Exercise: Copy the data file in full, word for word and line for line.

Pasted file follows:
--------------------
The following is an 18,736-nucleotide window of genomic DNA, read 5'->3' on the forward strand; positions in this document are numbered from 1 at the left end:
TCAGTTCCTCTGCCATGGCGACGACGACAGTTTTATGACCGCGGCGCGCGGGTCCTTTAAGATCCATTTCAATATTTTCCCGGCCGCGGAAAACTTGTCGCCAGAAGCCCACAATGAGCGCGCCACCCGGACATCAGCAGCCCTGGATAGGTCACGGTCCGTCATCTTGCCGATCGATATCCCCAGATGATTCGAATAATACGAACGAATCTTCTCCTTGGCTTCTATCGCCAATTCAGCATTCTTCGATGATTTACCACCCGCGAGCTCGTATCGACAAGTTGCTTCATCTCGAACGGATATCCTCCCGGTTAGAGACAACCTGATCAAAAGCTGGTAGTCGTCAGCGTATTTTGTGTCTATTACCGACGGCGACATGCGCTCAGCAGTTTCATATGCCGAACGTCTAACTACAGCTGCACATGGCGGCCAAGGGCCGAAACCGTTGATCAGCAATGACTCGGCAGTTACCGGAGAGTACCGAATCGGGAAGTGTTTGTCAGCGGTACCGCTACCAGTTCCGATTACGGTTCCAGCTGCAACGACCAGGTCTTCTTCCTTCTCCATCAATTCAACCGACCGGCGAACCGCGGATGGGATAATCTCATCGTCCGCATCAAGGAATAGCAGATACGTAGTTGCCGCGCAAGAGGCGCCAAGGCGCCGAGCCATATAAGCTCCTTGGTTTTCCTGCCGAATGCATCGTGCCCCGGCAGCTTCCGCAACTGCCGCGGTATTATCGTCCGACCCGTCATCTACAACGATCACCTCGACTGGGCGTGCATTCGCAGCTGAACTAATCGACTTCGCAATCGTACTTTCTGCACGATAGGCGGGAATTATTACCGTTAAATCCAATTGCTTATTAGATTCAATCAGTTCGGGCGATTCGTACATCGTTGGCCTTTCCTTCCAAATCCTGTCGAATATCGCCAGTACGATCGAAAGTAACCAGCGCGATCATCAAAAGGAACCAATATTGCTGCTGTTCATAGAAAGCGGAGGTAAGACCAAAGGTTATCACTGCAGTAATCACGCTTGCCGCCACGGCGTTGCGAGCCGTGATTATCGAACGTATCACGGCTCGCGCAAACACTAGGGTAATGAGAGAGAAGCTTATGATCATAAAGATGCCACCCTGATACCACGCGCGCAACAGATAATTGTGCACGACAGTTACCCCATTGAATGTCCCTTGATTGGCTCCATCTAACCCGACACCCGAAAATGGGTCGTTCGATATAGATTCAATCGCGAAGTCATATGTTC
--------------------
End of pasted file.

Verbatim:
The following is an 18,736-nucleotide window of genomic DNA, read 5'->3' on the forward strand; positions in this document are numbered from 1 at the left end:
TCAGTTCCTCTGCCATGGCGACGACGACAGTTTTATGACCGCGGCGCGCGGGTCCTTTAAGATCCATTTCAATATTTTCCCGGCCGCGGAAAACTTGTCGCCAGAAGCCCACAATGAGCGCGCCACCCGGACATCAGCAGCCCTGGATAGGTCACGGTCCGTCATCTTGCCGATCGATATCCCCAGATGATTCGAATAATACGAACGAATCTTCTCCTTGGCTTCTATCGCCAATTCAGCATTCTTCGATGATTTACCACCCGCGAGCTCGTATCGACAAGTTGCTTCATCTCGAACGGATATCCTCCCGGTTAGAGACAACCTGATCAAAAGCTGGTAGTCGTCAGCGTATTTTGTGTCTATTACCGACGGCGACATGCGCTCAGCAGTTTCATATGCCGAACGTCTAACTACAGCTGCACATGGCGGCCAAGGGCCGAAACCGTTGATCAGCAATGACTCGGCAGTTACCGGAGAGTACCGAATCGGGAAGTGTTTGTCAGCGGTACCGCTACCAGTTCCGATTACGGTTCCAGCTGCAACGACCAGGTCTTCTTCCTTCTCCATCAATTCAACCGACCGGCGAACCGCGGATGGGATAATCTCATCGTCCGCATCAAGGAATAGCAGATACGTAGTTGCCGCGCAAGAGGCGCCAAGGCGCCGAGCCATATAAGCTCCTTGGTTTTCCTGCCGAATGCATCGTGCCCCGGCAGCTTCCGCAACTGCCGCGGTATTATCGTCCGACCCGTCATCTACAACGATCACCTCGACTGGGCGTGCATTCGCAGCTGAACTAATCGACTTCGCAATCGTACTTTCTGCACGATAGGCGGGAATTATTACCGTTAAATCCAATTGCTTATTAGATTCAATCAGTTCGGGCGATTCGTACATCGTTGGCCTTTCCTTCCAAATCCTGTCGAATATCGCCAGTACGATCGAAAGTAACCAGCGCGATCATCAAAAGGAACCAATATTGCTGCTGTTCATAGAAAGCGGAGGTAAGACCAAAGGTTATCACTGCAGTAATCACGCTTGCCGCCACGGCGTTGCGAGCCGTGATTATCGAACGTATCACGGCTCGCGCAAACACTAGGGTAATGAGAGAGAAGCTTATGATCATAAAGATGCCACCCTGATACCACGCGCGCAACAGATAATTGTGCACGACAGTTACCCCATTGAATGTCCCTTGATTGGCTCCATCTAACCCGACACCCGAAAATGGGTCGTTCGATATAGATTCAATCGCGAAGTCATATGTTC